I have been listening to Blair Singer’s audio training for Little Voice Mastery. It basically gives you the tips and techniques of dealing with the negative inner voice that we all have. The little voice that says, you aren’t good enough, you will fail or you don’t deserve to close that deal.
As a person who struggles with depression, I see similar techniques in my own life to the ones he offers. One of his tips is to focus on things you do well after a failure. So you didn’t close that deal? It was because I wasn’t good enough. Now when you start thinking this way you need to focus on things you DO succeed at. Blair gives the examples of: I got out of bed this morning, I can tie my shoe laces, I can brush my teeth, I can spell my own name. The last one I found quite funny when it is talking about focusing on your successes in what was a business sales setting.
The technique of focusing on what you succeed at is something I have practised for years and didn’t even know it. I used to refer to it as the ‘Celebration of small victories’ or just ‘small victories’ it was at a time in high school where a lot of bad stuff had been going on in my city. (This was the period where my city not only had the highest death rate in teens from OD but also the highest death count just in teens which was multiple times the national average. How does this happen? It was a time when heroin was cheaper than weed. I am sure you can do the math on that one, and was one of the contributing causes for the decriminalisation of marijuana possession in the city).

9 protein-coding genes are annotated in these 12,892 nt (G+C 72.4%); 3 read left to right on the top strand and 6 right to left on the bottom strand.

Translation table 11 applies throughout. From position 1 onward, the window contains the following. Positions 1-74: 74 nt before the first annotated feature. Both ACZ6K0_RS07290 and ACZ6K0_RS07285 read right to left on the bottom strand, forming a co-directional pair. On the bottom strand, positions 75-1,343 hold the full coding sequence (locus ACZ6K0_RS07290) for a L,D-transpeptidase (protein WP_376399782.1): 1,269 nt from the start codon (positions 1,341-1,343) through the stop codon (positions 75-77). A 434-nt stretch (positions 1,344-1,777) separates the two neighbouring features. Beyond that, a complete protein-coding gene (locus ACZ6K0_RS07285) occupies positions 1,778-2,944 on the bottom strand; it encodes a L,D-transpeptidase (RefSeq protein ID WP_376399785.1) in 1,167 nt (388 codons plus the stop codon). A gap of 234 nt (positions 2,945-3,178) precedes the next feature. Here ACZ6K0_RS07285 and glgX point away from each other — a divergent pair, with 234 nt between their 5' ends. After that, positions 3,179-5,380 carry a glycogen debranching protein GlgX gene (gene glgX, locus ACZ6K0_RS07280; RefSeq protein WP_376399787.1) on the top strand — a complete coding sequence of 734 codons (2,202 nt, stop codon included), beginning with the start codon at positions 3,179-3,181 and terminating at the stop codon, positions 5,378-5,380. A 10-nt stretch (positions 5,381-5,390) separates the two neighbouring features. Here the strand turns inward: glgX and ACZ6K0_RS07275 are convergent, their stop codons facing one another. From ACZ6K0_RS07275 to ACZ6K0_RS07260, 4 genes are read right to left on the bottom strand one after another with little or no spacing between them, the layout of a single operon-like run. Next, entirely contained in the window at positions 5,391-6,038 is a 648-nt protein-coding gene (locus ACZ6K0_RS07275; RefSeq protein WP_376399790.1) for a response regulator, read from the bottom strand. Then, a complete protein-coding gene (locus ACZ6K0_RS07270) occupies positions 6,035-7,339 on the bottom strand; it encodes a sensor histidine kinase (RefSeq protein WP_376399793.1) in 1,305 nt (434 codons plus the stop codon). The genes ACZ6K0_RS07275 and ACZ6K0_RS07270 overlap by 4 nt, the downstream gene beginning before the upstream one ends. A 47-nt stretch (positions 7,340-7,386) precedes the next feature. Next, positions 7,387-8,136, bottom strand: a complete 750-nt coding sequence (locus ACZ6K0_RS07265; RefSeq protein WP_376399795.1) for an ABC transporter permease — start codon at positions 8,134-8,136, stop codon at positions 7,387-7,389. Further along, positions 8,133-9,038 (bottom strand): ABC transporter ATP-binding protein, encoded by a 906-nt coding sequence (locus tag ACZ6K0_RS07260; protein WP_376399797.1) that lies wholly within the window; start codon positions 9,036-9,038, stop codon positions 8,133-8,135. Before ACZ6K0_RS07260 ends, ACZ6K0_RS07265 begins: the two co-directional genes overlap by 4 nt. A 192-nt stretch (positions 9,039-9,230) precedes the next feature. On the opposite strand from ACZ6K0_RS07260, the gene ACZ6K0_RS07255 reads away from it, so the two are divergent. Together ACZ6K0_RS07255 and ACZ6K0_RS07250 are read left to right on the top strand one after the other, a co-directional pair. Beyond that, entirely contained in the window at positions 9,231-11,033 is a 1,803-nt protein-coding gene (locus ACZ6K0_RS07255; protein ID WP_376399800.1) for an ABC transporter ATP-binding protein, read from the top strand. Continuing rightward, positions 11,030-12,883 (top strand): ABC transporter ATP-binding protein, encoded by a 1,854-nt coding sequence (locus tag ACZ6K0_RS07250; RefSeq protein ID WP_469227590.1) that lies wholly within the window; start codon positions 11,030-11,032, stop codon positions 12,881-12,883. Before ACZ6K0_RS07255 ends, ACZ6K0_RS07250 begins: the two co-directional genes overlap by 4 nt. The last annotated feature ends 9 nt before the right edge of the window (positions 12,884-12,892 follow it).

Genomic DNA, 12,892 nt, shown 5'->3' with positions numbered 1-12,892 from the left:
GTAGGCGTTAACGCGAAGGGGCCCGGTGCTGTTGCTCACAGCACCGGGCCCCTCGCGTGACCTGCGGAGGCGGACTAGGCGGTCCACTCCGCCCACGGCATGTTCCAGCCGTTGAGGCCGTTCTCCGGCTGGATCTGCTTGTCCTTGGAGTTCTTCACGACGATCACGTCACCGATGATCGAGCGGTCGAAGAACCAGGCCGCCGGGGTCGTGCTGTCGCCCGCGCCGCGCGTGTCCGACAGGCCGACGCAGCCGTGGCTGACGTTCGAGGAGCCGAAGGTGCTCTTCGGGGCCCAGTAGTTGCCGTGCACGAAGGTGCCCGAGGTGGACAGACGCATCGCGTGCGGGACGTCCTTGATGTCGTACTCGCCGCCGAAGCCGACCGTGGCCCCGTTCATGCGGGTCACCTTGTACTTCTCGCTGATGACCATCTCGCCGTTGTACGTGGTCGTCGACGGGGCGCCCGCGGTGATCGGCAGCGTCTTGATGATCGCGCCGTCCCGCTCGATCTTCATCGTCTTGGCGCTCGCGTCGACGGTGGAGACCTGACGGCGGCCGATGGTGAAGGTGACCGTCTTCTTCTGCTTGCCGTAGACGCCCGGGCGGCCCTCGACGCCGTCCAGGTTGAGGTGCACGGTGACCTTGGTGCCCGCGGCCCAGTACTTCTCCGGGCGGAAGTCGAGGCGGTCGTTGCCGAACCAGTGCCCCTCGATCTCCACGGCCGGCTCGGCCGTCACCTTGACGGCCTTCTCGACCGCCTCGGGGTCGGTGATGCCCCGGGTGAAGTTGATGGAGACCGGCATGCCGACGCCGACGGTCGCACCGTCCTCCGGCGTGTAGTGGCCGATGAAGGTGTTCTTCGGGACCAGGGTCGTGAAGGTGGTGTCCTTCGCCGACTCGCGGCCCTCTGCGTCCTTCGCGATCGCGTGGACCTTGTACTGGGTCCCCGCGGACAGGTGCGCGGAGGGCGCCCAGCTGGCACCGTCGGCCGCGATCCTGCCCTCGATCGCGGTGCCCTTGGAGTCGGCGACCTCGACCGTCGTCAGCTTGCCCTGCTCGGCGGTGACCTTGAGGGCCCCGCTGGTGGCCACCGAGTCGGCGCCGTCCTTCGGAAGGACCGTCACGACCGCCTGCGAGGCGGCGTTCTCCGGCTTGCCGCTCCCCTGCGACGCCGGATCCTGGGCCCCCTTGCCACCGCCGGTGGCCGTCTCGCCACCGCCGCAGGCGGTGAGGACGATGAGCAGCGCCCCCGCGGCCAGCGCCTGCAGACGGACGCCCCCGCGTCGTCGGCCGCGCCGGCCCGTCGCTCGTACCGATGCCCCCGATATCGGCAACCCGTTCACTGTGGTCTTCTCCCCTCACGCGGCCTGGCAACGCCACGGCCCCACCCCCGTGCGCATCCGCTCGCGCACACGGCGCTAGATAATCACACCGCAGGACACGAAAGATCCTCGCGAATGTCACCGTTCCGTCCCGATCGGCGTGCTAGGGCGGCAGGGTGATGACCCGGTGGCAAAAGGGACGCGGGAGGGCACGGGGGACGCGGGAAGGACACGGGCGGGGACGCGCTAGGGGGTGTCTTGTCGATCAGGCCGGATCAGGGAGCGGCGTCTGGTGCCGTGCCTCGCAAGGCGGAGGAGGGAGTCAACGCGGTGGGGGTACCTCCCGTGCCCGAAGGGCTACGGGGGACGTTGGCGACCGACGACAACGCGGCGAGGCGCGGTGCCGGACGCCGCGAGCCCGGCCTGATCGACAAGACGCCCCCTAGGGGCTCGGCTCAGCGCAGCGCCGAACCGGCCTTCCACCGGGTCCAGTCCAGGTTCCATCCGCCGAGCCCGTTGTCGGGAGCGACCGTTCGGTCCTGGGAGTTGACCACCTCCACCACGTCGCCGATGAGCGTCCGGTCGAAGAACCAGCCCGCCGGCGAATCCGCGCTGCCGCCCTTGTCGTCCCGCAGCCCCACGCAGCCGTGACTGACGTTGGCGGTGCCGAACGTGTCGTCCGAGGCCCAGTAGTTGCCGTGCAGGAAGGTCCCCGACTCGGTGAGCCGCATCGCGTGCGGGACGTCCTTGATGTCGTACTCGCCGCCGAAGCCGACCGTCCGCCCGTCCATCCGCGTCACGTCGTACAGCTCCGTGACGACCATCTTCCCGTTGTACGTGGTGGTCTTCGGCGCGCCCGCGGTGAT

You didn’t die in your sleep. Small victory.
You ate breakfast. Small victory.
You made it to school. Small victory.
You made it on time. Another small victory.
Basically you could look at every day as a series of small victories, big victories were anything from finding $5 on the ground, getting the job you wanted, or finally finishing the research project on ‘colour blindness and it’s effect on visual communication’ (okay that one is something I was working on for my Masters Degree, which I am yet to finish)
My outlook was life was a series of victories. Each day it was small victories punctuated with big victories. It wasn’t intentionally meant to be a positive outlook reinforcement, but when you deal with friends and people you know overdosing, committing suicide or passing away in tragic car accidents you do need to have a coping mechanism that switches out negativity for a more positive outlook. Otherwise you are likely to go crazy.